New monetary reconversion in Venezuela?

The bolivar stops being strong to become sovereign

New monetary reconversion in Venezuela?

Leer en español: Nueva reconversión monetaria en Venezuela

During the last years, the Venezuelan government has applied different strategies to counteract hyperinflation, without achieving positive results and, on the contrary, making the situation more serious.

According to economist and director of Econanalítica, Asdrubal Oliveros, inflation is around 2% daily. The cumulative inflation for the month of January was 84.2%, and the annualized inflation rate between January 2017 and January 2018 was 4,068%.

In addition, cash has not kept pace with inflation; therefore, there is not enough money in circulation. As a result, after the arrival of the new banknotes in 2017, a new illegal business emerged: the sale of cash. It is sold at 50, 80, or even up to 150%. Consequently, this new business generated that in Venezuela everything has two prices: the price in cash and the price with card or transfer.

The new measure

Through a national chain, the executive announced the latest strategy to guarantee Venezuelans commercial and monetary activities: The sovereign bolivar. This measure aims to combat the voracious inflation that according to President Nicolás Maduro has not been the result of wrong economic policies but of the "economic war" that he attributes to other governments.

This monetary reconversion is presented in the framework of an election in which one of the main electoral rivals of Maduro, Henri Falcón, advocates the adoption of the dollar as an economic measure to end what has been called the highest inflation in the world.

The measure consists of:

1. Change the name of the currency. The Bolivar Fuerte will give way to the Sovereign Bolivar.

2. Remove three zeros from the coin.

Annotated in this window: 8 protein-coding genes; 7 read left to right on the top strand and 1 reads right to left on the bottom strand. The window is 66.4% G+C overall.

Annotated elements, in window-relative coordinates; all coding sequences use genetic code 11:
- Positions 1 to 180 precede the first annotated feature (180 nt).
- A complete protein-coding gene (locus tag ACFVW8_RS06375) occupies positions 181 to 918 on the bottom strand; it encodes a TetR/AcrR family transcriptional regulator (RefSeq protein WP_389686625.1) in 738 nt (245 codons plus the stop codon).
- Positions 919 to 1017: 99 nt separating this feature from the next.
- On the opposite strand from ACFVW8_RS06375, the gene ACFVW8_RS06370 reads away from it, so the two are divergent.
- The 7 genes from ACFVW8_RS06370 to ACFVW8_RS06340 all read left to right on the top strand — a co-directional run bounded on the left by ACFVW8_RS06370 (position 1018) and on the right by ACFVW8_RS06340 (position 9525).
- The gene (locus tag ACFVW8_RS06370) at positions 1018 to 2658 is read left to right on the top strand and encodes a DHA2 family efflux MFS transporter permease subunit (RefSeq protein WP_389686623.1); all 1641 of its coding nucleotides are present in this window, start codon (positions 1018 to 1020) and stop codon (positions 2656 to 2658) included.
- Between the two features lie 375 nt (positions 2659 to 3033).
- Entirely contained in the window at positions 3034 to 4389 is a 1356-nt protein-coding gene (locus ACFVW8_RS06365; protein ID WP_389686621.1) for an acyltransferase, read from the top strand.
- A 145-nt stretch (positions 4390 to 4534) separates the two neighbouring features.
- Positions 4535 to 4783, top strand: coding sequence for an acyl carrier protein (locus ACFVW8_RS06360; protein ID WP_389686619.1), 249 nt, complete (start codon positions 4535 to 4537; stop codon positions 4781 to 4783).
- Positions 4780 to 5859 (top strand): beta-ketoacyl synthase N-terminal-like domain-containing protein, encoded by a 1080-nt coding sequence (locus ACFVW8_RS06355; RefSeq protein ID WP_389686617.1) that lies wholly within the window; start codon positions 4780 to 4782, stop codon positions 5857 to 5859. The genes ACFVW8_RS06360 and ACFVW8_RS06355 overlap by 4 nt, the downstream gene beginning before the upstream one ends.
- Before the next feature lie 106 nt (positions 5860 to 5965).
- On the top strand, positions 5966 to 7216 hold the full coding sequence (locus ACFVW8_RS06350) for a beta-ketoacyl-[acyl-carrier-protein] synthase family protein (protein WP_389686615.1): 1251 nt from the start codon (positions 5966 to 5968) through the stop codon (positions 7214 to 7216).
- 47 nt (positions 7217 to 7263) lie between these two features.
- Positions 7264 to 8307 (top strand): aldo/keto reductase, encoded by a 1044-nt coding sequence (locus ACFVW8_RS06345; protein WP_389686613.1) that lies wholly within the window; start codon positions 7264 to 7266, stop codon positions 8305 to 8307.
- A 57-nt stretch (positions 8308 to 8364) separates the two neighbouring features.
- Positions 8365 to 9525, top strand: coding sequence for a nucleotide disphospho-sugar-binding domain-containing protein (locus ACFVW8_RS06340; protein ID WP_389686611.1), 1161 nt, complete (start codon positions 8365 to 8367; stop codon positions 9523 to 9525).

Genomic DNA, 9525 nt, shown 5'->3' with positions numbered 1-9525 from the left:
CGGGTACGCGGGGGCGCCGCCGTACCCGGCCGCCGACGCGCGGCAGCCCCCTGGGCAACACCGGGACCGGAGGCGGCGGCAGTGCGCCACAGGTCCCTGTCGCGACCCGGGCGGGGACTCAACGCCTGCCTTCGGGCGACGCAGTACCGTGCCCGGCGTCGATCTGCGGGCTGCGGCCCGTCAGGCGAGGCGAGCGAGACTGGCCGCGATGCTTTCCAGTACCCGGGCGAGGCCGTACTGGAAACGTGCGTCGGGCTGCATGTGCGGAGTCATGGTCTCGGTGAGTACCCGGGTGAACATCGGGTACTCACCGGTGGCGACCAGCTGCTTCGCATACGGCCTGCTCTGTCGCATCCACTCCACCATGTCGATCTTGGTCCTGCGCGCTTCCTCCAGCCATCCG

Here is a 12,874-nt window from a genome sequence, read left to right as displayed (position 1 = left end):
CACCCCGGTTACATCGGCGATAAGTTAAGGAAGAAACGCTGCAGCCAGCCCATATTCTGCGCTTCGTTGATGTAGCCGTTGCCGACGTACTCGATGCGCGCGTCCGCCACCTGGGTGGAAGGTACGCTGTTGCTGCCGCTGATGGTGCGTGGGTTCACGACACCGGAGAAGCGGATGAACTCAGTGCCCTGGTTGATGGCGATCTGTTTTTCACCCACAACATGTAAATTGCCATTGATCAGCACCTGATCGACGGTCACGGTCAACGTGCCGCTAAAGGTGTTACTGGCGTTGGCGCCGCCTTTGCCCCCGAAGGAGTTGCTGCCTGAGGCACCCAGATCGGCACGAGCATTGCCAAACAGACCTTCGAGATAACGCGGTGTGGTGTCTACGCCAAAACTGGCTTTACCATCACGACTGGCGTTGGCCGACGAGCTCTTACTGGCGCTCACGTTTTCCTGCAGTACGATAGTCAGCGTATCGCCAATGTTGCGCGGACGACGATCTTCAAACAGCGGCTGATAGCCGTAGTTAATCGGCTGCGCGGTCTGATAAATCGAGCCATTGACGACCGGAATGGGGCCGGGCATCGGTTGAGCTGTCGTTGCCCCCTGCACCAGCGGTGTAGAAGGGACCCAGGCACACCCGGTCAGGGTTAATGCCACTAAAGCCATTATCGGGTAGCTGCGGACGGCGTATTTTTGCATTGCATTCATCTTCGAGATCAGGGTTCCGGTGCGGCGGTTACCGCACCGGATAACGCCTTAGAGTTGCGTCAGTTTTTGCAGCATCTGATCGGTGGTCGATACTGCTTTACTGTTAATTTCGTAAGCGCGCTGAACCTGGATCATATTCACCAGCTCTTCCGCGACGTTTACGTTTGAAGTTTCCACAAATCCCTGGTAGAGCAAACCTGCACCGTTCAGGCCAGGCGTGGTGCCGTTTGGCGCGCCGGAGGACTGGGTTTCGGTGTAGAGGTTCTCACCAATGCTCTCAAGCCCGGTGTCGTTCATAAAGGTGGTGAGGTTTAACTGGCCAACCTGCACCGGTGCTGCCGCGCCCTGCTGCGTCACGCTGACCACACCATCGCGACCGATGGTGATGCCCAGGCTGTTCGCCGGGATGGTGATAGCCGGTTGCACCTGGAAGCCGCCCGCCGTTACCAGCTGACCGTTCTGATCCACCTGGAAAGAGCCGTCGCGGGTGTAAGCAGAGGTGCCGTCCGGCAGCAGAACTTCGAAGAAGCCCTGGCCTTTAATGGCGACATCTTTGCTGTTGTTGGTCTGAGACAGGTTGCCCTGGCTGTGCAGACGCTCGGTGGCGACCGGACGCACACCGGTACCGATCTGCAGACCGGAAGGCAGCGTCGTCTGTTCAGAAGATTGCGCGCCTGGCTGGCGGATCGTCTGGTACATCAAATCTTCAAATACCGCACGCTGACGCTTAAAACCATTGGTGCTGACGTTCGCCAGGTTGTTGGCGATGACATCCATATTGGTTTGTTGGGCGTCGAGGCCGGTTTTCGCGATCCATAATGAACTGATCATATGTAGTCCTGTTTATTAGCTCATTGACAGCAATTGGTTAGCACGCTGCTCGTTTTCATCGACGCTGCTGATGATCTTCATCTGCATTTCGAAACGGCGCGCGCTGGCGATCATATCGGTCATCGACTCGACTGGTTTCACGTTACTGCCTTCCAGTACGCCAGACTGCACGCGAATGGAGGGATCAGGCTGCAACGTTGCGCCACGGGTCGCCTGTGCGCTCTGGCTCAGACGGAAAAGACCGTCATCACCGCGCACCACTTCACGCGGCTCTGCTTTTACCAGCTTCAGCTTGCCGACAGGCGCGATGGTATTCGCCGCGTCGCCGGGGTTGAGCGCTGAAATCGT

3. The printing of a new monetary cone. 8 types of bills and two coins. The bills will have the denominations of: Bs.2, Bs. 5, Bs. 10, Bs. 20, Bs. 50, Bs. 100, Bs. 200, Bs. 500, and the coins: 50 cents and 1 bolívar.

Venezuelans will have three months to get used to this new reconversion; although at least in colloquial language, this measure was already being used for some months, due to the extension of the figures.

"I have made the decision to sign, announce and activate a necessary monetary reconversion for the Venezuelan economy. I have decided to reduce three zeros to the currency and take out of circulation the current monetary cone and put into circulation a new monetary cone with three zeros less", said the head of state from the National Council of Productive Economy that takes place in the Ayacucho Hall from the Miraflores Palace.

Expectations

The Venezuelans soon shared their opinion through the social network Twitter, with the hashtag: # ReconversionMonetaria, to express how this new measure generates confusion, distrust, and more instability in the country, since it arrives without the backing of a plan anti-inflation or stabilization.

In addition, they accuse the measure of being unrealistic in the face of current inflation. The ticket of greater denomination of the new monetary cone is the one of Bs. 500, that in strong bolivares, the present currency, they are 500,000, and they do not reach to buy two liters of milk.

Strategies previously applied

This will be the second reconversion of the currency in 10 years. In 2008, President Hugo Chavez made the change of the monetary cone and put into circulation the Bolívar Fuerte, with the purpose of "recovering its value in comparison with other currencies such as the dollar and the euro".

On December 4, 2016, the executive announced the printing and circulation of six notes: Bs. 500, Bs. 1,000, Bs. 2,000, Bs. 5,000, Bs. 10,000 and Bs. 20,000.

On December 11, the 100 Bs bill was ordered out of circulation, with the aim of ending what Maduro called "the extraction of Venezuelan money by the Colombian mafias". For that moment, paper money represented 34% of the pieces of the circulating monetary cone and having to get rid of it in 72 hours, as announced by the measure, generated despair and chaos, and resulted in protests and looting in several regions of the country. . On December 18, the first extension to this measure was announced, which still remains.

One year later, in 2017, the Bs. 100,000 bill, the seventh and last "of the new ones", went into circulation to complete the process of expanding the monetary cone. This month, a new watermark was added as a security element to the latter and its circulation was scheduled for last Wednesday, March 14. This piece would coexist with the one that was already circulating today.

Before the new measure, all this paper money, including that put into circulation a week ago, will lose validity from June 4.

 

Latin American Post | Camila González C.
Translated from " Nueva reconversión monetaria en Venezuela"

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